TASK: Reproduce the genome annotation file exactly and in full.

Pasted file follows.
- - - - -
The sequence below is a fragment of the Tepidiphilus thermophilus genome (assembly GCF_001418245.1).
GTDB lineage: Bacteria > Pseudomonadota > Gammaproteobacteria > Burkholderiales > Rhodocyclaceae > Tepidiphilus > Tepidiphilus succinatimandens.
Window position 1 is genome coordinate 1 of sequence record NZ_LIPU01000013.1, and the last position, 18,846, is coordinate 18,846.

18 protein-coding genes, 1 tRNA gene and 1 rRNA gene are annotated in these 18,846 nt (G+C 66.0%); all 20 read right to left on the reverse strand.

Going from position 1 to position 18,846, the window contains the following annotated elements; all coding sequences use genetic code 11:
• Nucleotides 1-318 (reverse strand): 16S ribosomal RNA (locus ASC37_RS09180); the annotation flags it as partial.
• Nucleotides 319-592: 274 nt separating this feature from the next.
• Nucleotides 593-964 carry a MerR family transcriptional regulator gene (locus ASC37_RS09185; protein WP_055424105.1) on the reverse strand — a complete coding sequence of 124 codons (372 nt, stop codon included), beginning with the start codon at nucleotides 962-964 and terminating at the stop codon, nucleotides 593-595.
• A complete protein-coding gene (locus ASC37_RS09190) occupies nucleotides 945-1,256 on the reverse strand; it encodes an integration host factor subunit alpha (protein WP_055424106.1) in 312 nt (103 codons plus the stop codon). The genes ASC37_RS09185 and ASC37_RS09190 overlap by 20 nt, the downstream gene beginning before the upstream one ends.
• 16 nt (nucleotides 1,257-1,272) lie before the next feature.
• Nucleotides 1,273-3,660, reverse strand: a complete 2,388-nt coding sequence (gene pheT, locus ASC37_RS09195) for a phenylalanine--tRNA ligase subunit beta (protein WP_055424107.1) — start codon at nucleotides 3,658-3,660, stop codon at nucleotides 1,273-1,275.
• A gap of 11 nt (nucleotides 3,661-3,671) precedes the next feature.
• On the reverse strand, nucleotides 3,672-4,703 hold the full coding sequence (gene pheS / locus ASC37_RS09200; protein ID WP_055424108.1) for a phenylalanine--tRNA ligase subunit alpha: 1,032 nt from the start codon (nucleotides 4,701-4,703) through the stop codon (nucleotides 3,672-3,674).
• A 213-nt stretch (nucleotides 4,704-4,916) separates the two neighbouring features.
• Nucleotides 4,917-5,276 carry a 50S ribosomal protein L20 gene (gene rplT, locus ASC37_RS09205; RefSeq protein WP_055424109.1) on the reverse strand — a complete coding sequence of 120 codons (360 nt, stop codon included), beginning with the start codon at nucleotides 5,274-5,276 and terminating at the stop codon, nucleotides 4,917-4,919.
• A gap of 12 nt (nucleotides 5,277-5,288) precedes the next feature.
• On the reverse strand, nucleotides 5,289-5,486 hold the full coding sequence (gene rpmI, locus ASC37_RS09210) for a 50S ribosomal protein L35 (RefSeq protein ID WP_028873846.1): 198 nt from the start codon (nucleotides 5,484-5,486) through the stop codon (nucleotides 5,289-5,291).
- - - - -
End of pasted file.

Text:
The sequence below is a fragment of the Tepidiphilus thermophilus genome (assembly GCF_001418245.1).
GTDB lineage: Bacteria > Pseudomonadota > Gammaproteobacteria > Burkholderiales > Rhodocyclaceae > Tepidiphilus > Tepidiphilus succinatimandens.
Window position 1 is genome coordinate 1 of sequence record NZ_LIPU01000013.1, and the last position, 18,846, is coordinate 18,846.

18 protein-coding genes, 1 tRNA gene and 1 rRNA gene are annotated in these 18,846 nt (G+C 66.0%); all 20 read right to left on the reverse strand.

Going from position 1 to position 18,846, the window contains the following annotated elements; all coding sequences use genetic code 11:
• Nucleotides 1-318 (reverse strand): 16S ribosomal RNA (locus ASC37_RS09180); the annotation flags it as partial.
• Nucleotides 319-592: 274 nt separating this feature from the next.
• Nucleotides 593-964 carry a MerR family transcriptional regulator gene (locus ASC37_RS09185; protein WP_055424105.1) on the reverse strand — a complete coding sequence of 124 codons (372 nt, stop codon included), beginning with the start codon at nucleotides 962-964 and terminating at the stop codon, nucleotides 593-595.
• A complete protein-coding gene (locus ASC37_RS09190) occupies nucleotides 945-1,256 on the reverse strand; it encodes an integration host factor subunit alpha (protein WP_055424106.1) in 312 nt (103 codons plus the stop codon). The genes ASC37_RS09185 and ASC37_RS09190 overlap by 20 nt, the downstream gene beginning before the upstream one ends.
• 16 nt (nucleotides 1,257-1,272) lie before the next feature.
• Nucleotides 1,273-3,660, reverse strand: a complete 2,388-nt coding sequence (gene pheT, locus ASC37_RS09195) for a phenylalanine--tRNA ligase subunit beta (protein WP_055424107.1) — start codon at nucleotides 3,658-3,660, stop codon at nucleotides 1,273-1,275.
• A gap of 11 nt (nucleotides 3,661-3,671) precedes the next feature.
• On the reverse strand, nucleotides 3,672-4,703 hold the full coding sequence (gene pheS / locus ASC37_RS09200; protein ID WP_055424108.1) for a phenylalanine--tRNA ligase subunit alpha: 1,032 nt from the start codon (nucleotides 4,701-4,703) through the stop codon (nucleotides 3,672-3,674).
• A 213-nt stretch (nucleotides 4,704-4,916) separates the two neighbouring features.
• Nucleotides 4,917-5,276 carry a 50S ribosomal protein L20 gene (gene rplT, locus ASC37_RS09205; RefSeq protein WP_055424109.1) on the reverse strand — a complete coding sequence of 120 codons (360 nt, stop codon included), beginning with the start codon at nucleotides 5,274-5,276 and terminating at the stop codon, nucleotides 4,917-4,919.
• A gap of 12 nt (nucleotides 5,277-5,288) precedes the next feature.
• On the reverse strand, nucleotides 5,289-5,486 hold the full coding sequence (gene rpmI, locus ASC37_RS09210) for a 50S ribosomal protein L35 (RefSeq protein ID WP_028873846.1): 198 nt from the start codon (nucleotides 5,484-5,486) through the stop codon (nucleotides 5,289-5,291).